Taken together, these results suggest that the strength of stimulation is critical for inhibition of R5 HIV replication and that mechanisms independent of CCR5 ligands, expressed by naïve CD4 T cells, are involved in this inhibition. Thus, we have identified a mechanism for the inhibition of R5 viruses that is a cross-regulatory phenomenon between subsets of CD4 T cells.

Materials and Methods

Cell Culture Conditions.

Cells were cultured at 37°C, 5% CO2 in RPMI 1640 (GIBCO/BRL) supplemented with 2 mM l-glutamine, 100 units/ml penicillin, 50 nM streptomycin (GIBCO/BRL), 20 mM Hepes (Sigma), 10% FBS (Atlanta Biologicals, Norcross, GA), and human recombinant IL-2 (50 units/ml, from Maurice Gately, Hoffmann-La Roche, obtained through the AIDS Research and Reference Reagent Program, Division of AIDS, National Institute of Allergy and Infectious Diseases, National Institutes of Health) (cRPMI).

Antibodies (Abs).

Biotin, FITC, phycoerythrin (PE), Cy5PE, and allophycocyanin (APC)-conjugated Abs, and purified Abs to CD4, CD8, CD45RA, CD62L, and RANTES were from PharMingen; Cy5.5 and Cy7 were from Amersham Pharmacia; PE and APC were from ProZyme (San Leandro, CA), and Cascade blue was from Molecular Probes. Purified Abs were conjugated to the indicated fluorochromes in our laboratory. Neutralizing and control Abs to MIP-1α and MIP-1β were from R&D Systems.

Cell Isolation.

Human PBMC were isolated by Ficol-Paque (Amersham Pharmacia). After overnight culture at 2 × 106/ml in cRPMI without IL-2, nonadherent PBMC (2 × 108) were stained with biotinylated anti-CD14, anti-CD19, and anti-CD8 followed by avidin-coated magnetic beads and purified over a MACS column (Miltenyi Biotech, Auburn, CA). CD4-enriched T cells (≥80% purity) were stained with FITC anti-CD62L, PE anti-CD45RA, and Cy5PE anti-CD4 at room temperature, washed twice, and sorted by FACS (FACStarPlus, Becton Dickinson), as described (15).

Flow Cytometry Analysis.

For analysis of CCR5 expression, cells were stained with FITC or allophycocyanin anti-CCR5 for 30 min at 37°C. Other Abs were then added for 15 min on ice, and cells were washed three times and fixed with 0.5% paraformaldeyde. Data were compensated and analyzed by using flowjo (Tree Star, San Carlos, CA).

Acute HIV Infection.

HIV-1BaL [obtained from S. Gartner, M. Popovic, and R. Gallo (16), AIDS Reference Reagent Program] was prepared by infection of IL-2-stimulated PBMC (17). Virus-containing supernatants were harvested 6 days later and stored at −80°C. The TCID50 was determined in IL-2-stimulated PBMC. Sorted cells were cultured overnight in cRPMI without IL-2, then infected by a 2 h incubation with HIV-1BaL (1,500 TCID50/1 × 106 cells), washed three times, resuspended in cRPMI, and stimulated as indicated. Every 3 days, cells were split and fed with fresh cRPMI supplemented with stimuli. Half of the cells were used to assay cell proliferation; cell-free supernatants were stored at −80°C for determination of HIV-reverse transcriptase (RT) activity and chemokine concentrations.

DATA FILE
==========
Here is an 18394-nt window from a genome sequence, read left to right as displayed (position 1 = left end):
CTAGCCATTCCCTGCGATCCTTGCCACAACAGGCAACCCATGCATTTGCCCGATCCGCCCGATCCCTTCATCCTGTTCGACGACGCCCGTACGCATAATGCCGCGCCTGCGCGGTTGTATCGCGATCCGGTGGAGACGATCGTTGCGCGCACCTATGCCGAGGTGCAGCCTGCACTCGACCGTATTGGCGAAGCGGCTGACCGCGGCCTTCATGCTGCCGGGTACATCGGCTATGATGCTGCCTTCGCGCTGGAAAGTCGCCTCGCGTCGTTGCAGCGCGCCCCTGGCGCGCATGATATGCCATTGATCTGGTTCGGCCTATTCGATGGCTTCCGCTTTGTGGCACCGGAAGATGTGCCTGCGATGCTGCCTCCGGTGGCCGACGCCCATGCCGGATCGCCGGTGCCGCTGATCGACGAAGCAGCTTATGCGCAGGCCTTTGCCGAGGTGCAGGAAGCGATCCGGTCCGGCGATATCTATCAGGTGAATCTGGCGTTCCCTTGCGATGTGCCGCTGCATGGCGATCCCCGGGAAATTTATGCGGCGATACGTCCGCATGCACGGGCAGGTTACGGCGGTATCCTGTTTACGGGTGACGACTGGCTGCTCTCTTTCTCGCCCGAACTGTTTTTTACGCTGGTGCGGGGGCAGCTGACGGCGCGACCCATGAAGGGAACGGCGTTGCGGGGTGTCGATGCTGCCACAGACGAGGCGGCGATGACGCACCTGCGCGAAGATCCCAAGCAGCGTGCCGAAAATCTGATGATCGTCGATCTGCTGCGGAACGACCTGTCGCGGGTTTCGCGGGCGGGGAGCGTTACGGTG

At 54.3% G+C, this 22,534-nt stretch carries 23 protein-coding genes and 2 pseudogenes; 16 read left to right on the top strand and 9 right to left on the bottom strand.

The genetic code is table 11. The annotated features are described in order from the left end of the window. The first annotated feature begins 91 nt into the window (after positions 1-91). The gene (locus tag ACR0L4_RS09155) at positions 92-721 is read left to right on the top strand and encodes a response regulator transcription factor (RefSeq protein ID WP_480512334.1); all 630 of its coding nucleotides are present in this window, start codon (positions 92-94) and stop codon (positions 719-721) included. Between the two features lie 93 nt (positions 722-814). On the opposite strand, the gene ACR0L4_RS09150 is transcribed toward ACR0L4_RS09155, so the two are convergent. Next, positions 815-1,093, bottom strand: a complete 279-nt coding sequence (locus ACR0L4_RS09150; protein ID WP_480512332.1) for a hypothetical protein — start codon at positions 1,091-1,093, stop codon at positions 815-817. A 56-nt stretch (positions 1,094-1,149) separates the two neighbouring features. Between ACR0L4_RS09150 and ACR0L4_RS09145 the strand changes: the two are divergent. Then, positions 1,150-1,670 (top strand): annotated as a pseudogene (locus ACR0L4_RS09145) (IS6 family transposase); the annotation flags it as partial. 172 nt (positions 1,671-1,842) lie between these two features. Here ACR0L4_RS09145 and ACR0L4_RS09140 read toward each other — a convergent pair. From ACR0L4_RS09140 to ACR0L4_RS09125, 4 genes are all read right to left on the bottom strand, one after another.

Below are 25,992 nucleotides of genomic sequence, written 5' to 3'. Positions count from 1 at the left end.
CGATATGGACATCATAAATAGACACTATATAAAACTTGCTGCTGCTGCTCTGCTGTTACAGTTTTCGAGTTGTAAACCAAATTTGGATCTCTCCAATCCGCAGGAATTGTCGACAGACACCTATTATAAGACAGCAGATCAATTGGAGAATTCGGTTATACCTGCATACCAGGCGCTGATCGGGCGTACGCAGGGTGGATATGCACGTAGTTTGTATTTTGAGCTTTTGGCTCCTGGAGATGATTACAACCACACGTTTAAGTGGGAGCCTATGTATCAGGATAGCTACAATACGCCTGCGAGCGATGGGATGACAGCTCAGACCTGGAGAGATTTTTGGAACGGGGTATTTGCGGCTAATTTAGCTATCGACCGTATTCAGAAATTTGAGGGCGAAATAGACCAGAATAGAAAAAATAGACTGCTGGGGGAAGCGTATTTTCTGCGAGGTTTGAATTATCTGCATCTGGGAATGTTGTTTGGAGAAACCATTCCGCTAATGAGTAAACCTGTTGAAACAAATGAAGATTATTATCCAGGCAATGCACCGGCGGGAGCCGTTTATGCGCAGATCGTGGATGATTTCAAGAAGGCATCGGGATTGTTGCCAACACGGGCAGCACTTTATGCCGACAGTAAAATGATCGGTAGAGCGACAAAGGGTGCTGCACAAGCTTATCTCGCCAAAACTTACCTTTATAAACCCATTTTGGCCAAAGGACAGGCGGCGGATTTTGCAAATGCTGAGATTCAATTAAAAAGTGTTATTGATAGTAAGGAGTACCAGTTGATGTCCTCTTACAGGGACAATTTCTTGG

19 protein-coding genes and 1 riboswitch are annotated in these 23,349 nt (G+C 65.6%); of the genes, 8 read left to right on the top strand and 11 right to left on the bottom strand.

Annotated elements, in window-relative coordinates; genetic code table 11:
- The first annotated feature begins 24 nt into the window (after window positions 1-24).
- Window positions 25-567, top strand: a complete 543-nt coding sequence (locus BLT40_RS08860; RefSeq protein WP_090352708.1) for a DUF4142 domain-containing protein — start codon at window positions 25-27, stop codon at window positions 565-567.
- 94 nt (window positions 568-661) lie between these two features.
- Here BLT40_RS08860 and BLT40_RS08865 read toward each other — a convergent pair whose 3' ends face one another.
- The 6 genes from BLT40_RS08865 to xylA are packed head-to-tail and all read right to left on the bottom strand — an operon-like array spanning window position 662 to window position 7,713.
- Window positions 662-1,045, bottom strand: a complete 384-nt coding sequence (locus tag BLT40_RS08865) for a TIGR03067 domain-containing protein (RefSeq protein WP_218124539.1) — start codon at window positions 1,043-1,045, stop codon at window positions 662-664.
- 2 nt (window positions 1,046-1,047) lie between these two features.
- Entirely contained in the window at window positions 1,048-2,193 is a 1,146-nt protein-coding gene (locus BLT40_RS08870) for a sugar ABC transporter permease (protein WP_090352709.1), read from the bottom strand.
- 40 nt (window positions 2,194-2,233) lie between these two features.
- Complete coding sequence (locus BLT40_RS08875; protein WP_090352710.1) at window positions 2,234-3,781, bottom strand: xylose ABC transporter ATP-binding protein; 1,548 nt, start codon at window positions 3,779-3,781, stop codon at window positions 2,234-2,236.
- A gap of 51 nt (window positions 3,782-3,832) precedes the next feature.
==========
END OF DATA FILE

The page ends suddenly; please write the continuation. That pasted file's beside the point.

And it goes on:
Cell Stimulation.

HIV-infected cells were plated in 96-well plates at 0.5 × 106/ml in cRPMI with appropriate stimuli. OKT3 (kindly provided by M. Feldmann, Kennedy Institute, London) was used at 50 ng/ml. P815/B7.1 cells (kind gift of L. Lanier, DNAX) were fixed in 0.5% paraformaldeyde, washed extensively with RPMI, and added at the indicated ratio. Beads coated with anti-CD3 (OKT3) and anti-CD28 (9.3) (kind gift of C. June, Univ. of Pennsylvania, Philadelphia) were used at a ratio of 3:1 to cells, unless otherwise indicated.

Quantitative Viral and Cellular Assays.

HIV replication was monitored as Mg-dependent RT activity in supernatants (17). Cell number was determined with a standard MTT [3-(4,5-dimethylthiazol-2-yl)-2,5-diphenyl tetrazolium bromide] assay. MIP-1α, MIP-1β, and RANTES concentrations were assayed by ELISA (R & D Systems).

Results

We previously reported that the X4 HIV-1LAI strain does not replicate in naïve CD45RA+CD62L+ CD4 T cells stimulated by cross-linking CD3 and CD28 with anti-CD3/B7.1. In contrast, anti-CD3/B7.1 stimulation induced high levels of HIV-1LAI replication in CD4 memory T cells (15). Memory CD45RA CD4 T cells can be subdivided in CD62L (M1) and CD62L+ (M2) cells. We did not find any significant difference in the ability of HIV-1LAI to productively infect M1 and M2 cells. The inhibition of naïve T cells occurs postentry, consistently with the uniformly high expression of the HIV coreceptor CXCR4 on all CD4 subsets (Fig. (Fig.1). 1).

Figure 1